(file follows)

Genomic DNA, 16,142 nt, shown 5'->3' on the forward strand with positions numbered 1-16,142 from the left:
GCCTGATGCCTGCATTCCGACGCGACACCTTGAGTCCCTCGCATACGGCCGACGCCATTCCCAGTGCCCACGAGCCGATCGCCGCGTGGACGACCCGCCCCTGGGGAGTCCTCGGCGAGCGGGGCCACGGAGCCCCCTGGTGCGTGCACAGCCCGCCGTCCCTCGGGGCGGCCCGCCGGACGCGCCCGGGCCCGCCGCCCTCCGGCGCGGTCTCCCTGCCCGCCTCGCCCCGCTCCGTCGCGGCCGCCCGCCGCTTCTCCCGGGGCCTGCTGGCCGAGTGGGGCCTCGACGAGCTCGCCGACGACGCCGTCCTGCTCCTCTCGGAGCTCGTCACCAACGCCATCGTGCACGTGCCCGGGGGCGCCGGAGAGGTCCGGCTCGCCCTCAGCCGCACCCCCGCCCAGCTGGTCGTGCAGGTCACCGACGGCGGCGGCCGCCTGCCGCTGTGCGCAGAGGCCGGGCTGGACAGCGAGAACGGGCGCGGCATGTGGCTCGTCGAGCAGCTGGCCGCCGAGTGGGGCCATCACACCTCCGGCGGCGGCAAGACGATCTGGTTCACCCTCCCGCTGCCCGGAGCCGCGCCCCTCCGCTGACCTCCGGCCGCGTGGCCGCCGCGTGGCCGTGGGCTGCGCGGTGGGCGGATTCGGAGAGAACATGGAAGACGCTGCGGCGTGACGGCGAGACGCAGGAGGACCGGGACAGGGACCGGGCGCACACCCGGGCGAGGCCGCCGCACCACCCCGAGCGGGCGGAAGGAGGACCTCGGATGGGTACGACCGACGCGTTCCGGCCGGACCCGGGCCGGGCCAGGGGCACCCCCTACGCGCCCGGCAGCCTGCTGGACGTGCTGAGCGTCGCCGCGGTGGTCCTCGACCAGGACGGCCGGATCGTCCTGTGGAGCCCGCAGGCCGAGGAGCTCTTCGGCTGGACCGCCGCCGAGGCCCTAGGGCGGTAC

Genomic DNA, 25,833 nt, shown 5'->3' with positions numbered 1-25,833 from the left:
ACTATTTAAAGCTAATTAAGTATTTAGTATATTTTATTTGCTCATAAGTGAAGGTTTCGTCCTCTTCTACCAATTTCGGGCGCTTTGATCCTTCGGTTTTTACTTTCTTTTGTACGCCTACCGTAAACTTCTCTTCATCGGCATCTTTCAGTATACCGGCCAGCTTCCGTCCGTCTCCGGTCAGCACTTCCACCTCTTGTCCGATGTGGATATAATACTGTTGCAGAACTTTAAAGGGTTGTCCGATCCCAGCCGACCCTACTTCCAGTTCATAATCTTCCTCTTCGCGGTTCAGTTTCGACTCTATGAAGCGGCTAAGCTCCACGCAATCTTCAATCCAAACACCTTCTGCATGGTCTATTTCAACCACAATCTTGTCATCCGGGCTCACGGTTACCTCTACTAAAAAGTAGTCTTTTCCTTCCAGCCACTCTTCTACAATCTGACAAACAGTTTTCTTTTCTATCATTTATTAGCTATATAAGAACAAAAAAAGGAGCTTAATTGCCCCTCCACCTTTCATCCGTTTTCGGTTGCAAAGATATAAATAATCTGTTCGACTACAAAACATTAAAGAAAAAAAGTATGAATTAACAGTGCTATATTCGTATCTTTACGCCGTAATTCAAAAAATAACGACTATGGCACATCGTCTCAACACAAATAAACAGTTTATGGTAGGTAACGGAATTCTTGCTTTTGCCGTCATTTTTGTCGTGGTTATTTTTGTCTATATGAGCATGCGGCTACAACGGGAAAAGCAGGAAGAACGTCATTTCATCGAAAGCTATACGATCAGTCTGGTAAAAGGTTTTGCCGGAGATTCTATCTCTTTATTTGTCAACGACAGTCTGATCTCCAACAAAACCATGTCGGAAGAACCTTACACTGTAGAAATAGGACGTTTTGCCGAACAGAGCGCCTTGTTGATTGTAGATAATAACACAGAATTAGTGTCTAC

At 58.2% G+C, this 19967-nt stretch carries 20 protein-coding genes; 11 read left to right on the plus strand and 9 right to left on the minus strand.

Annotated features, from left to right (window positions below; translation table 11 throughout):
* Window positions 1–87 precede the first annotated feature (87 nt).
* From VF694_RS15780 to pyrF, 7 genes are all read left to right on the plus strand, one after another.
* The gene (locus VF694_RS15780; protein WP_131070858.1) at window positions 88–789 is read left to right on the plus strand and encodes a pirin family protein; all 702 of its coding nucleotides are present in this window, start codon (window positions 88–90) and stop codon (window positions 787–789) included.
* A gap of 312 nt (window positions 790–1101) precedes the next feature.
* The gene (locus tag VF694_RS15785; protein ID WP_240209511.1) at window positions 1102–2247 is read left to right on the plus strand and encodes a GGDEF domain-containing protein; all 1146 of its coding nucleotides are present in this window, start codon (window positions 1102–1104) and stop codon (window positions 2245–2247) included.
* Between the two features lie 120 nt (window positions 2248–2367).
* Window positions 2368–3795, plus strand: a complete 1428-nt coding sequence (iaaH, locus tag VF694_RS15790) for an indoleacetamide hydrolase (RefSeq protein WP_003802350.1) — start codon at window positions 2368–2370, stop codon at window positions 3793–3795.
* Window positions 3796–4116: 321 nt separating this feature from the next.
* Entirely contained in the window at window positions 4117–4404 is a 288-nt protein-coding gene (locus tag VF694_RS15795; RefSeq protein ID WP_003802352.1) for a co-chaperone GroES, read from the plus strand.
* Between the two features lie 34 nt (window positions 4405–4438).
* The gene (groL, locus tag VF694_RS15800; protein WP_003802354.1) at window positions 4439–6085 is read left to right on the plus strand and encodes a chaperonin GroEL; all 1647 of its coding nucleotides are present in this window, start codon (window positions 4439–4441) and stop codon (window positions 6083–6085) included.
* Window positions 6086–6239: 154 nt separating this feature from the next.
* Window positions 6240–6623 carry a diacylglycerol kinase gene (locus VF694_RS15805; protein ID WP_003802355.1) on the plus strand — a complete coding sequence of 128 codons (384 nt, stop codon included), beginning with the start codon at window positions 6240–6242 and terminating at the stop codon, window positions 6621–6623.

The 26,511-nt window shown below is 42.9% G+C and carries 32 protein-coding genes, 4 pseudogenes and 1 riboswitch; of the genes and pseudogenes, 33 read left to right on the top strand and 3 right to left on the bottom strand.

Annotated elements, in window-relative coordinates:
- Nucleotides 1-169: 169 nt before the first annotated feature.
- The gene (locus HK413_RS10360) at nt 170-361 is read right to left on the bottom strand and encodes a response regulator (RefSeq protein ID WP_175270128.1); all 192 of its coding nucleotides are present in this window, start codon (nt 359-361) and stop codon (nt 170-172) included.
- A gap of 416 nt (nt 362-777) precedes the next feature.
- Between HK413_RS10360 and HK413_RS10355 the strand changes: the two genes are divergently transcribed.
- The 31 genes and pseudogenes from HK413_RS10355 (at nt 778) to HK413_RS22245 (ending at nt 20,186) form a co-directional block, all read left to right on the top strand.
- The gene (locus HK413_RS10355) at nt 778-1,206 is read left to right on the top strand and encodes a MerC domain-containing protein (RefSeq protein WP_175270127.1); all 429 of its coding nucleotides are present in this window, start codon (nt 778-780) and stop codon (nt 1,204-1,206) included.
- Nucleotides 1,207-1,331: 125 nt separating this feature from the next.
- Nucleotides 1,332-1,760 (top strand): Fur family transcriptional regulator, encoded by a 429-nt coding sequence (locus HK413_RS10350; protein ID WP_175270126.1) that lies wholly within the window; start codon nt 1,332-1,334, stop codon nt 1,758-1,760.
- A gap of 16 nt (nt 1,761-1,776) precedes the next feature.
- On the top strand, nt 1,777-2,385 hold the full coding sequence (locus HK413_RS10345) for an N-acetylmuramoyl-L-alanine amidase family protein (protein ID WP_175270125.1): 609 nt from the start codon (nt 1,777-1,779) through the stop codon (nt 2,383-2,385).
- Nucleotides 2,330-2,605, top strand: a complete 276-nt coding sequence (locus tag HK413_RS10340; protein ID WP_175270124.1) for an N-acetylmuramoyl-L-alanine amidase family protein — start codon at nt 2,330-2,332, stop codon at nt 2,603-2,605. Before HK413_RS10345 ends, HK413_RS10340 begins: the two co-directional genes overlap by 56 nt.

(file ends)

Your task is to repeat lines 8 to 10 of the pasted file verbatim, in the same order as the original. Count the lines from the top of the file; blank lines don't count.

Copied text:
* From VF694_RS15780 to pyrF, 7 genes are all read left to right on the plus strand, one after another.
* The gene (locus VF694_RS15780; protein WP_131070858.1) at window positions 88–789 is read left to right on the plus strand and encodes a pirin family protein; all 702 of its coding nucleotides are present in this window, start codon (window positions 88–90) and stop codon (window positions 787–789) included.
* A gap of 312 nt (window positions 790–1101) precedes the next feature.